I would only agree if it was a particularly large cheque. Giving her
more things to do in an already difficult life is just mean.
She already has the goods. If the bank don't cash the cheque I don't get the £11. I wouldn't bother going back to get another cheque off herfor £11.Uncle Peter used his keyboard to write :
Be a man, rip up the cheque and send her the goods with a note
explaining her mistake but you drank a bottle of milk-of-human-kindness
and she owes you nothing.
One can only have hope...
That would be her bad luck not mine. Why would they lock an account because of something like that?It will probably fail in clearing and if you are unlucky lock down her
account completely depending on how convincing her signature is compared
to the one that the bank holds on file.
Duty of care? WTF are you on about? The bank is not her doctor and it's really none of their business.They have a duty of care to her and as such will be cautious.
Everybody's signature changes over time, and degrades with age. A shaky hand does not mean you are not sound of mind.You will find then that at some point her degraded signature
My grandmother got an LPA by my mother and uncle, she's not doo-lally, but is quite ill and wanted things looking after for her. The banks were very difficult. Signed letters all over the place before anything could get done, and they kept fucking about. Harder still that my mother lives nowhere near her (although her uncle does).or mistakes
made on cheques will trigger a failure and they will then bounce any and
all transactions until you register an LPA with them.
Even then after registering the LPA some banks can be complete bastards
and demand a letter from the GP *in addition* to the formal LPA.
Why on earth should the bank be looking out for it? It's absolutely nothing to do with them and they should keep their noses out. Relatives should notice the signs and get an LPA.Banks have a duty of care only to accept instructions from people who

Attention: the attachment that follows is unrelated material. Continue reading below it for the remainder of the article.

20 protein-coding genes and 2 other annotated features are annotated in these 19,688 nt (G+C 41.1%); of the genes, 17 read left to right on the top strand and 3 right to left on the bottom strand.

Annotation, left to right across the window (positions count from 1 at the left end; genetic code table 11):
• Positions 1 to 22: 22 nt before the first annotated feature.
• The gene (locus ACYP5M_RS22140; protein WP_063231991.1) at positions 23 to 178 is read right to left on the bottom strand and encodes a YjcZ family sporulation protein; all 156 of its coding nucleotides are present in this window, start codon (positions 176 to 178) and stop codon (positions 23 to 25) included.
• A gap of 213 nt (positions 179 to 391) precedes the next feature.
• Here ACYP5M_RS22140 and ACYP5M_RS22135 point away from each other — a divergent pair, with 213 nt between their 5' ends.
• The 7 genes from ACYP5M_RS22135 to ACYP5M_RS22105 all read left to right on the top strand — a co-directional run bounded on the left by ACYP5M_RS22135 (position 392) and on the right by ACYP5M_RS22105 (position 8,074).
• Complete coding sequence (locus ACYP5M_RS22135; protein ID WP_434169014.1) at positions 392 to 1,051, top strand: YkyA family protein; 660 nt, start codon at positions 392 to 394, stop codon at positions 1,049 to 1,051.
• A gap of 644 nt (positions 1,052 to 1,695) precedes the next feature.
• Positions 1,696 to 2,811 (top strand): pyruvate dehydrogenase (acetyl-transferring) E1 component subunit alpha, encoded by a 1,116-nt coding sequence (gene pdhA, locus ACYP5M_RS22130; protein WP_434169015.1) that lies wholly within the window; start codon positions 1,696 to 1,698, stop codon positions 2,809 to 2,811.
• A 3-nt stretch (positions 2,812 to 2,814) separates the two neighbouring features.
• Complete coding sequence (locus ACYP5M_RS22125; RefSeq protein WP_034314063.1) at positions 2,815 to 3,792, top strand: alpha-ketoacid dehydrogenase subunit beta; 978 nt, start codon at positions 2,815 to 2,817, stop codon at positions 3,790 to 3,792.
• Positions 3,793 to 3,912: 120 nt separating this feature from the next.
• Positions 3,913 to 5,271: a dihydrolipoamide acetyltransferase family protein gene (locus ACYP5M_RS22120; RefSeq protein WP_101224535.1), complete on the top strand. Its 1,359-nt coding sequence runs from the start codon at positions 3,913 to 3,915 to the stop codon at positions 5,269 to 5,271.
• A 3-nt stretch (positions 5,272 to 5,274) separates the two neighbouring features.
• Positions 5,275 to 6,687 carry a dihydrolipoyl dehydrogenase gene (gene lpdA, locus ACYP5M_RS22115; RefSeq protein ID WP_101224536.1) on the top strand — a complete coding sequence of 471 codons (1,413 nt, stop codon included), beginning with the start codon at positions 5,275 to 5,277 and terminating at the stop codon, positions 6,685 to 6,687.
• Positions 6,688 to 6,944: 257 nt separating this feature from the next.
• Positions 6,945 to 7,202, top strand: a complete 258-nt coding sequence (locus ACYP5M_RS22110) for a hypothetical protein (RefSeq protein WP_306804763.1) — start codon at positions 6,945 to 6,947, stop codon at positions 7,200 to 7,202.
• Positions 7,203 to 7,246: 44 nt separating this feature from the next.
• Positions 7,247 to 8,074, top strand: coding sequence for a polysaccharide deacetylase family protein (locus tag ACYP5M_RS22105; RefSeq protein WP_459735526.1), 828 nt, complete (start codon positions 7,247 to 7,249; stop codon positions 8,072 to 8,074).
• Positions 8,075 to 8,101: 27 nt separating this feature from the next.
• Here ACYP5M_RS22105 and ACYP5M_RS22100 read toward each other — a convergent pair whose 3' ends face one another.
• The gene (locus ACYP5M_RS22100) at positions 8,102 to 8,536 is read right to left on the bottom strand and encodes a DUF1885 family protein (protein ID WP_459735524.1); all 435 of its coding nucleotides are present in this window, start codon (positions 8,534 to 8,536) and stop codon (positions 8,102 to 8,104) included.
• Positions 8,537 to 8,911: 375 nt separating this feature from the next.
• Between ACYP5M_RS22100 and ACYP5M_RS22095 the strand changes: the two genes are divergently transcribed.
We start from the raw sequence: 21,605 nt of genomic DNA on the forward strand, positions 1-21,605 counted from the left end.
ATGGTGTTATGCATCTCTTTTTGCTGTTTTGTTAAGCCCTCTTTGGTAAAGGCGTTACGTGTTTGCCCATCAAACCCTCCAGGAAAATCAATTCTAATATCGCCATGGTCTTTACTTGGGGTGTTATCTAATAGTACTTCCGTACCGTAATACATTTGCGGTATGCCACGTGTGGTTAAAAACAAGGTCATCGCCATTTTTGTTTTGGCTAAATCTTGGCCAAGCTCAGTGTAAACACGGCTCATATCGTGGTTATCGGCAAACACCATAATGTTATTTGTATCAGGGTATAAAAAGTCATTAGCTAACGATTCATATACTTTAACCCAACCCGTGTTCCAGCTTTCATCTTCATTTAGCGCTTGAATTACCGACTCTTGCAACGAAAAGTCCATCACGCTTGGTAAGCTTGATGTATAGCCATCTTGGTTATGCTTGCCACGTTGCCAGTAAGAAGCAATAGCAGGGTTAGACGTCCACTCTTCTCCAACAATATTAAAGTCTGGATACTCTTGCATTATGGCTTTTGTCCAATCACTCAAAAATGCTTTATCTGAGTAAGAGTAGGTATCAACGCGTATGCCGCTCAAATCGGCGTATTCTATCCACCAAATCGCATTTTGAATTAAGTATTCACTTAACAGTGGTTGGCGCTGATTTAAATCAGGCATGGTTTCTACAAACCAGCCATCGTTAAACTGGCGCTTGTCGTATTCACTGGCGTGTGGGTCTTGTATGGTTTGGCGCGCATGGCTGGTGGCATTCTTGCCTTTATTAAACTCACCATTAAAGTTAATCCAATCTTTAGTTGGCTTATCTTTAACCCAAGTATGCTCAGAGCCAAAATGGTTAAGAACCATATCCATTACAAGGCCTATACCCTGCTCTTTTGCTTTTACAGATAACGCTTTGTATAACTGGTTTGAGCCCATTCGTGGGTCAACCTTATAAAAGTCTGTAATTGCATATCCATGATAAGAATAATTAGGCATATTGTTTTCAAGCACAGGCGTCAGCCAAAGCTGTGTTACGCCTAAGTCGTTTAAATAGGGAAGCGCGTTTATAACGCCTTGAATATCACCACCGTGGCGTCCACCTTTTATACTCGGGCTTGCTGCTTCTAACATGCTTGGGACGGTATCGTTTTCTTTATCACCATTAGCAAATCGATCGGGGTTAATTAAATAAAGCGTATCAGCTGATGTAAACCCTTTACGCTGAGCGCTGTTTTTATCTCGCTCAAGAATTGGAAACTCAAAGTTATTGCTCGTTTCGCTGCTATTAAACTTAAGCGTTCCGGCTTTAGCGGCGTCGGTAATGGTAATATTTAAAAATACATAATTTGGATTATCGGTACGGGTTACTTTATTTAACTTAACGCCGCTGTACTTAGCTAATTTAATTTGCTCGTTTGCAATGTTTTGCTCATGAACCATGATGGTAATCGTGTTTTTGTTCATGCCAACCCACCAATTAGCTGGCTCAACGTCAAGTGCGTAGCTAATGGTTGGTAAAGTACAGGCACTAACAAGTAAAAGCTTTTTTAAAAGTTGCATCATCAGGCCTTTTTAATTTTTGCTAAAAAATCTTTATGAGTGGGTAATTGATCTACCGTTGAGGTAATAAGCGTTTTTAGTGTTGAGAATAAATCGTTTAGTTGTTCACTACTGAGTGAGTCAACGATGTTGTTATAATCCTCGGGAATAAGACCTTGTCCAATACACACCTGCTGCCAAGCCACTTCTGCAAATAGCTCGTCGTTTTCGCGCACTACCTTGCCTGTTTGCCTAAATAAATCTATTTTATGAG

have mental capacity. They are the first line of defence against fraud
by carers and dodgy tradesmen.
So you handed the cheque to the wheelclamper and he unlocked it without looking closely?Also the amount to pay would be in Pounds, Shillings and Pence.
I once avoided a wheel clamp fee by writing last years date on the
cheque. The bank spotted it and returned the cheque. The wheel clamper
didn't have my address. Win, win.
If it was 2006, easy enough to loop the 6 to make an 8 anyway.I once found a cheque I had failed to pay in for nearly two years. I waited until just after it's second 'birthday' and paid it in with no trouble.
Relatives are amongst the most likely people to be financially abusingWhy on earth should the bank be looking out for it? It's absolutely
nothing to do with them and they should keep their noses out. Relatives
should notice the signs and get an LPA.
She already has the goods. If the bank don't cash the cheque I don't
get the £11. I wouldn't bother going back to get another cheque off
her for £11.
So what are you expecting the bank to do, considering you said that "Only the person themselves can get an LPA"?Relatives are amongst the most likely people to be financially abusing
someone in that position. Some of the worst cases are where the
relatives are completely out of the picture.
Only the person themselves can get an LPA and they have to have
appropriate mental capacity at the time to do so**. People with
dementia can be very resistant to releasing control, both at the LPA
creation stage and the bringing into effect stage. Relatives can be
afraid of going through the process of telling someone that they should
no longer be allowed to make financial transactions.
Also, there is no legal requirement for banks to stop acting on cheques
because an LPA has been brought into full operation++. They do so
because they treat that as an indication that their client no longer has
the mental capacity to make transactions safely.
** The mental capacity required depend on the task in hand. The
capacity of someone with dementia can be higher at some times than
others. It may be possible to make a valid LPA at a time when it would
not be safe to make large financial transactions.
++ My specific experience is with EPAs, where there they could only be
used once capacity was lost.
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